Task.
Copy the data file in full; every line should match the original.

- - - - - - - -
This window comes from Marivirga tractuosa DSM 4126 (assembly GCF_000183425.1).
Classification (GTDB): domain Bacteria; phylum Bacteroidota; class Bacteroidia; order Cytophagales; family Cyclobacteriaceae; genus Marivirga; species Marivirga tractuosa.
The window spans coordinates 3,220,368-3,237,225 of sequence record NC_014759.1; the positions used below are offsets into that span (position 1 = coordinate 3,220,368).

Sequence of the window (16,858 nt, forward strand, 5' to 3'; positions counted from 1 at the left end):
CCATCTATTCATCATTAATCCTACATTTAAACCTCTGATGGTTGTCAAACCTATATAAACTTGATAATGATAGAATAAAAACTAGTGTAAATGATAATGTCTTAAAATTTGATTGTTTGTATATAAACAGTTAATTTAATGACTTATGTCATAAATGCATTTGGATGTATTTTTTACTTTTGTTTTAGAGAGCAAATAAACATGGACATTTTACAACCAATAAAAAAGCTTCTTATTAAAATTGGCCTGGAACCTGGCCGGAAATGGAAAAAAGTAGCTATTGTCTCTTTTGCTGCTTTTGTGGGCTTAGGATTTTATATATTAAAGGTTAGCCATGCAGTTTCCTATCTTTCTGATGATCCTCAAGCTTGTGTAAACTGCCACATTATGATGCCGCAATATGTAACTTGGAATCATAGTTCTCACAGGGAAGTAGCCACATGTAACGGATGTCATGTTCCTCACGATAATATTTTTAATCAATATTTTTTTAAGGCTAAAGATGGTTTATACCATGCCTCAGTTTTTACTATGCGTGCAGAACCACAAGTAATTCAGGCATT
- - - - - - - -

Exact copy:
This window comes from Marivirga tractuosa DSM 4126 (assembly GCF_000183425.1).
Classification (GTDB): domain Bacteria; phylum Bacteroidota; class Bacteroidia; order Cytophagales; family Cyclobacteriaceae; genus Marivirga; species Marivirga tractuosa.
The window spans coordinates 3,220,368-3,237,225 of sequence record NC_014759.1; the positions used below are offsets into that span (position 1 = coordinate 3,220,368).

Sequence of the window (16,858 nt, forward strand, 5' to 3'; positions counted from 1 at the left end):
CCATCTATTCATCATTAATCCTACATTTAAACCTCTGATGGTTGTCAAACCTATATAAACTTGATAATGATAGAATAAAAACTAGTGTAAATGATAATGTCTTAAAATTTGATTGTTTGTATATAAACAGTTAATTTAATGACTTATGTCATAAATGCATTTGGATGTATTTTTTACTTTTGTTTTAGAGAGCAAATAAACATGGACATTTTACAACCAATAAAAAAGCTTCTTATTAAAATTGGCCTGGAACCTGGCCGGAAATGGAAAAAAGTAGCTATTGTCTCTTTTGCTGCTTTTGTGGGCTTAGGATTTTATATATTAAAGGTTAGCCATGCAGTTTCCTATCTTTCTGATGATCCTCAAGCTTGTGTAAACTGCCACATTATGATGCCGCAATATGTAACTTGGAATCATAGTTCTCACAGGGAAGTAGCCACATGTAACGGATGTCATGTTCCTCACGATAATATTTTTAATCAATATTTTTTTAAGGCTAAAGATGGTTTATACCATGCCTCAGTTTTTACTATGCGTGCAGAACCACAAGTAATTCAGGCATT